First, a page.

Tennis great Arthur Ashe once said, “Start where you are. Use what you have. Do what you can.” That is a profound recommendation straight from the life-experience of someone who overcame a lot of difficulties, and accomplished things most people told him were impossible. As an African-American breaking into the world of professional tennis mid-20th century, I doubt he had dog training in mind, but it’s really applicable. Too often we can come up with so many excuses for not training, and the more we put things off the harder it is to know just where to start. We totally forget that there’s only one place we CAN start — like Mr. Ashe says: where you are!
No matter if you just got a puppy, recently adopted an adult dog, or have been living with Spot for years, there are bound to be behaviors you aren’t happy with! Training with your dog is a wonderful bonding experience, whether the dog is an old companion or new recruit! And don’t believe that “you can’t teach an old dog new tricks” line – dogs (and people) can learn at any age. I think that saying came about as an excuse for folks who didn’t want to change their ways! Don’t let the “if only syndrome” blind you to how easy it is to just jump in and DO something: here and now!
Start small. Pick one behavior to work on. If Spot doesn’t SIT on command, that’s an easy, basic behavior with a lot of real-life applications! If Spot also has greeting people with all four on the floor, asking him to SIT can help with that. However, Spot has to be really good at SIT and find it gets him lots of praise and attention so he’ll WANT to do it in a greeting situation! Ask him to SIT to get his dinner; before getting on the couch/bed, to go outside/come inside, to get in the car, to get a treat, to get petted. These are all things Spot LOVES and it’s amazing how quickly he’ll master that SIT command if it’s paired up with, “Good things, good things, good things – yeah!” Once he’s mastered SIT, use all those same things to motivate Spot to lie DOWN!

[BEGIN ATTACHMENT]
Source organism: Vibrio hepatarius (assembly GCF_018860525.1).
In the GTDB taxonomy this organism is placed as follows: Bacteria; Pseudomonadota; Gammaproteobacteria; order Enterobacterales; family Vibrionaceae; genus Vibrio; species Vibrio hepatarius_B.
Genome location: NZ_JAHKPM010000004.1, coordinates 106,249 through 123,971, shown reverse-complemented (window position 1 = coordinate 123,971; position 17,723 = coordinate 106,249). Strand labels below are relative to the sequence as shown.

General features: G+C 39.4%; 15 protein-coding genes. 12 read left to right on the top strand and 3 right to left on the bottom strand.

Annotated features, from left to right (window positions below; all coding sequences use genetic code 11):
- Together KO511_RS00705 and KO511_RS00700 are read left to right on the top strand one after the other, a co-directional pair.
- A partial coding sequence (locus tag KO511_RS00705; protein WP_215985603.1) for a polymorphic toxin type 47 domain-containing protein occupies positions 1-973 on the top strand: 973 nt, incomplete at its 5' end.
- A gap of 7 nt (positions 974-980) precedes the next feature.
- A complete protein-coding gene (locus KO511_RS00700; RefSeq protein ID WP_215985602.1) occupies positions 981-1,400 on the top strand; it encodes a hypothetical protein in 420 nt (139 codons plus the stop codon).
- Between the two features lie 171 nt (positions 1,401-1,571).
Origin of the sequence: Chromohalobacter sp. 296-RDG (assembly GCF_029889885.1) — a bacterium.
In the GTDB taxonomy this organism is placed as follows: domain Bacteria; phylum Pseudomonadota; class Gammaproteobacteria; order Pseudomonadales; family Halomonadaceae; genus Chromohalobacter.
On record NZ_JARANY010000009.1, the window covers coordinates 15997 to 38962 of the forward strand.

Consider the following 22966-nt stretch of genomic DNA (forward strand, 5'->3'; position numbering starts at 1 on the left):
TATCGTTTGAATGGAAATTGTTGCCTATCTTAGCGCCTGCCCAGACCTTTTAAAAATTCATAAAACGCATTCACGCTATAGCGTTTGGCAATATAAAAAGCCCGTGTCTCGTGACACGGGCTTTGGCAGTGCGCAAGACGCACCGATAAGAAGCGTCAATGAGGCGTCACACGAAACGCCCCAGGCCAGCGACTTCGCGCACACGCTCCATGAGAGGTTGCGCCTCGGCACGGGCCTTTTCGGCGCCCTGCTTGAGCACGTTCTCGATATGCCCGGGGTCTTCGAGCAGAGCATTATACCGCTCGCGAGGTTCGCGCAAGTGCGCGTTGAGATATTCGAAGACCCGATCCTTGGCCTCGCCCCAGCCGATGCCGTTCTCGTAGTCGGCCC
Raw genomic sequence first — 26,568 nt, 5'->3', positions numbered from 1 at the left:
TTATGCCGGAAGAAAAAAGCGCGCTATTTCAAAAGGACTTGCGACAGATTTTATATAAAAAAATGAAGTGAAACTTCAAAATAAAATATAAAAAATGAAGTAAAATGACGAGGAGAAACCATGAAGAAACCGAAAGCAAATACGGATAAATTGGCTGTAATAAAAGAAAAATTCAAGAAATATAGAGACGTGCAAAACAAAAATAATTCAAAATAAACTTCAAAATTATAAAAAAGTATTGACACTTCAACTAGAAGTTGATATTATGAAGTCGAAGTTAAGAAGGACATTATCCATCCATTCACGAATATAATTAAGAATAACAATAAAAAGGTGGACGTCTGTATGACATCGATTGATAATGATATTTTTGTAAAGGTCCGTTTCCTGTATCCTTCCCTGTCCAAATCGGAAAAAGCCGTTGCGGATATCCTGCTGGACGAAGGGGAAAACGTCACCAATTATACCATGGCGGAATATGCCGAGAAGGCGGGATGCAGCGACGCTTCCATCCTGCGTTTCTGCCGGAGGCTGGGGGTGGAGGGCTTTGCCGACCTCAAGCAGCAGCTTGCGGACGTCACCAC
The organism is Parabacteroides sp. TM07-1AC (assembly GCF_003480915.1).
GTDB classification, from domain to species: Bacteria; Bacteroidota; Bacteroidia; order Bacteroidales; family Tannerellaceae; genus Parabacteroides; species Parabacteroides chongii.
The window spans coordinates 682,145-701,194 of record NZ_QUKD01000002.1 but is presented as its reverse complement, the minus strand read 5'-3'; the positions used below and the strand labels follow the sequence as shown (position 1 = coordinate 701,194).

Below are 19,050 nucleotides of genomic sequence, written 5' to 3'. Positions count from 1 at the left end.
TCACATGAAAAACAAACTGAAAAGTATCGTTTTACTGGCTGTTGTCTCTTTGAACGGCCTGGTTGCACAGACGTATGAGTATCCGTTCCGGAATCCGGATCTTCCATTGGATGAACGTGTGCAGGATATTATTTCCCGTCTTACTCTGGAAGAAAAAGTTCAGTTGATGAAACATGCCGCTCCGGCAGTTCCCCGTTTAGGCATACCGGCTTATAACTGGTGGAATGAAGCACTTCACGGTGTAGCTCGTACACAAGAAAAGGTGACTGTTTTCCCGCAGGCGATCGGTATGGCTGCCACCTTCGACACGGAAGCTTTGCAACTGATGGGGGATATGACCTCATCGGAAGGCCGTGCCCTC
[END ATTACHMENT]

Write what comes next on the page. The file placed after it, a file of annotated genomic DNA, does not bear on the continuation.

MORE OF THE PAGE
You can pick any command or behavior problem. Don’t know how to teach Spot? Ask a friend with a well-trained dog, google it, get a book from the library, enroll in a class, or hire a professional to teach one-on-one lessons in your own home. My recommendation is find instructions from a trainer who emphasizes POSITIVE REINFORCEMENT, because you and Spot will enjoy the training a lot more than if it’s punishment-based. Bu the point is there are lots of opportunities that you can easily access TODAY right from your own computer and/or phone!
Lots of times I hear from clients how hard it is to find time to train. They put it off day-to-day until suddenly the week is gone and they haven’t practiced the class lesson! Oh, I understand how impossibly busy our schedules can get! It’s often very hard to re-arrange your day to add ANOTHER commitment! The good news is you only need a few minutes at a time! Folks think they need to put aside at least a half hour, but both Spot and you will work all the better for keeping lessons short and snappy!
But that’s worse – you think – finding a lot of 3-5 minute bits of time. Not if you’re crafty! Look at all the times we’re WAITING during the day. While the microwave is warming up our tea. While the kids are looking for their shoes. While the dishwasher/washer/dryer finishes up. During TV commercials! A half-hour TV program has at least 3 commercial breaks, each 2.5-4 minutes long. If you keep some treats on a shelf in the family room, those commercial breaks are a PERFECT length to work on one behavior. You’re not giving up anything to make training time. You’re not rescheduling your day. You’re just starting where you are and using that time to bond with your dog instead of allowing some corporation to brainwash you into buying something you don’t need.
So, get started! Treat training like a game, instead of boot-camp! If you forget and sit through a commercial break or two, don’t beat yourself up! Just laugh at how well the TV has US trained and try to catch the next one! Start where you are physically, mentally and emotionally — and training will get easier as you learn to relax and have fun!